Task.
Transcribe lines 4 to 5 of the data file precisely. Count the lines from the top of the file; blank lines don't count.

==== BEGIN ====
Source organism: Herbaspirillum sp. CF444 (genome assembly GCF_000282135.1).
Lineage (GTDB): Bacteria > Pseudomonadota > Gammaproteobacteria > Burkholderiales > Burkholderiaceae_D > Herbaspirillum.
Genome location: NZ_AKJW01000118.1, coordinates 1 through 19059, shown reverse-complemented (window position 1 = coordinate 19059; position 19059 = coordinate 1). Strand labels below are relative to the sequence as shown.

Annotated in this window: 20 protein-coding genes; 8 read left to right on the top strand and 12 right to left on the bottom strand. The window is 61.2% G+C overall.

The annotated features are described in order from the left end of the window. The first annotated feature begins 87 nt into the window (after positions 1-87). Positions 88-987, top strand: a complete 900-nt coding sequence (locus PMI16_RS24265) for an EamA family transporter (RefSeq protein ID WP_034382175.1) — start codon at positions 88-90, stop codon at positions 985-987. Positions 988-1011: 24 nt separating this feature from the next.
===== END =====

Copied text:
Annotated in this window: 20 protein-coding genes; 8 read left to right on the top strand and 12 right to left on the bottom strand. The window is 61.2% G+C overall.

The annotated features are described in order from the left end of the window. The first annotated feature begins 87 nt into the window (after positions 1-87). Positions 88-987, top strand: a complete 900-nt coding sequence (locus PMI16_RS24265) for an EamA family transporter (RefSeq protein ID WP_034382175.1) — start codon at positions 88-90, stop codon at positions 985-987. Positions 988-1011: 24 nt separating this feature from the next.